Don't know or have details for the ATR-72, but on most types the gust limit is as high or higher than the steady crosswind limit. Yes, the port (left) drift on the ILS approach to Rwy 16L would have been interesting, because the wind would be stronger up there than on the ground. The pilot in the L/H seat would be seeing the runway through his DV window (the one to the left of the windshield). Also, at that stage the wind would have probably been in the starb'd quarter - perhaps about 270/50 - giving a significant tailwind effect until the latter stages, when the wind drops and backs off. At night that typically does not happen until you are very close to the ground, and then suddenly. However, these are generalisations on my part, as I don't have local knowledge, and terrain effects can override normal theory.

(COMMENT: In conditions like this, it's all too easy to find yourself crossing the threshold carrying too much airspeed as the positive shear effect kicks in, and the simultaneous, sudden reduction in drift can result in the a/c drifting upwind of the runway centre line. Many high-wing a/c allow the handling pilot to use the wing-down, sideslip technique for the last part of the approach, which enables him to de-crab early, and then keep the a/c pointing along the runway. But it would involve a lot of bank in that wind, and I don't know the maximum possible on the ATR to ensure propeller and wing-tip clearance.)

Quote from deci:
"according to a guy in the italian forum, who landed just before the carpatair, LIRA was closed at the time due to strong wind."

Airfields do not "close" because of unfavourable weather, unless it seriously degrades the aerodrome facilities (e.g., runway flooded). The METARS I posted here suggest the wind was consistently lighter at LIRA (Ciampino) than at LIRF (Fiumicino), so that report surprises me.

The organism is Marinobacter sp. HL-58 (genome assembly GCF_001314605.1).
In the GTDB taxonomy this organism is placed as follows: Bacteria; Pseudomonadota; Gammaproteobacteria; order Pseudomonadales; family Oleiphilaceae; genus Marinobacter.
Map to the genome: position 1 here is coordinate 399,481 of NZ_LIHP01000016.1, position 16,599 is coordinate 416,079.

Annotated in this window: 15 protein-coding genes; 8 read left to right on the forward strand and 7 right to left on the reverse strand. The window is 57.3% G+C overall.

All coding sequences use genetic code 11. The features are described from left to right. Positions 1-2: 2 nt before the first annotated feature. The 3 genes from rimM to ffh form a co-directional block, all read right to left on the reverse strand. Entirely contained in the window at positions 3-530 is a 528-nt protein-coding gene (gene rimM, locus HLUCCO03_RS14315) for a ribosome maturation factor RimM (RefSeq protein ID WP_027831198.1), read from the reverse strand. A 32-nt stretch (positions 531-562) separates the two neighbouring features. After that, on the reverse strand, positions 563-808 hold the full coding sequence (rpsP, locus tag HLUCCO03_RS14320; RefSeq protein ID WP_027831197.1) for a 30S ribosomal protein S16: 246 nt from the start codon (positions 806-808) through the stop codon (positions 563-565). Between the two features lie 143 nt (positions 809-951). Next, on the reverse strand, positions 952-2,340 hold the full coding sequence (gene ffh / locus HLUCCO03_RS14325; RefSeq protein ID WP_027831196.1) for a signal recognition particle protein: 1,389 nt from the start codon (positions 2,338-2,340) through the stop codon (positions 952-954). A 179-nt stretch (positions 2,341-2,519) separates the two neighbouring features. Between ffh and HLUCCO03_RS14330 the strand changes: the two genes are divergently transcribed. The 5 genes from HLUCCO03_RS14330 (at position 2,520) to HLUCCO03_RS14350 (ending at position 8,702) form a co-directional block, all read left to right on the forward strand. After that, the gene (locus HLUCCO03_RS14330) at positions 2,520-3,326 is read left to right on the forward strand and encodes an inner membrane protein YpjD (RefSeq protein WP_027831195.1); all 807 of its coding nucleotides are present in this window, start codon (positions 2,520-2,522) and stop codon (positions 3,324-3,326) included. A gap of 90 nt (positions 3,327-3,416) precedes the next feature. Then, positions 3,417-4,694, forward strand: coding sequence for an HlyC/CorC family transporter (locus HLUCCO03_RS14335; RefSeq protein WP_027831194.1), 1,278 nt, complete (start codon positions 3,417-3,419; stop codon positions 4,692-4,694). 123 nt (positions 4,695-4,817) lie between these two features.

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Old 4th Feb 2013, 18:09
  #48 (permalink)  
 
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Alitalia painted crashed palne white overnight to hide it's logo



Panorama: Italien: Bruchlandung in Rom - havariertes Flugzeug wird über Nacht umlackiert - badische-zeitung.de
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Old 4th Feb 2013, 20:27
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@Chris Scott

I've only translated (and linked) a post from the italian forum.
That guy says that, at the same time carpatair was landing in LIRF, a RYR was holding over CMP because LIRA was closed due to strong wind.
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Old 4th Feb 2013, 22:57
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That you were simply passing the information on was understood, deci. Thanks.

As I said, airfields do not close simply for strong winds. The decision to make an approach to land always rests with the commanders of aircraft, despite what you read or hear in the media. Each captain's decision is made from a multitude of varying criteria, and the situation is often fluid. It is possible that there were temporary increases of wind at Ciampino that were not reflected in the half-hourly METARS that I posted, but it seems unlikely. We shall find out sooner or later...
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Old 4th Feb 2013, 23:40
  #51 (permalink)  
 
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ATR72 has a crosswind limit of 45 kts if I recall correct.
Limit is 35kt on a DRY RWY, 28kt on a WET RWY up to 3mm of water and beyond that it drops rapidily down to 16kt with 3-6mm water or slush.

The ATR is an aircraft that needs to be respected (not feared) in these conditions. Even if the approach was stable (not even close) it would be a tricky landing and possibly Captain only depending on what company you work for.
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Old 4th Feb 2013, 23:43
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Crosswind limits for ATR 72 are 35 knots dry runway and 28 wet. The ATR taught technique, rightly or wrongly, is add 1/3 of the headwind component to the Vapp.
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Old 5th Feb 2013, 07:46
  #53 (permalink)  
 
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ciampiano reported closure and atr x wind limits

THanks Chris for confirmig my views and adding further insights. I too ws no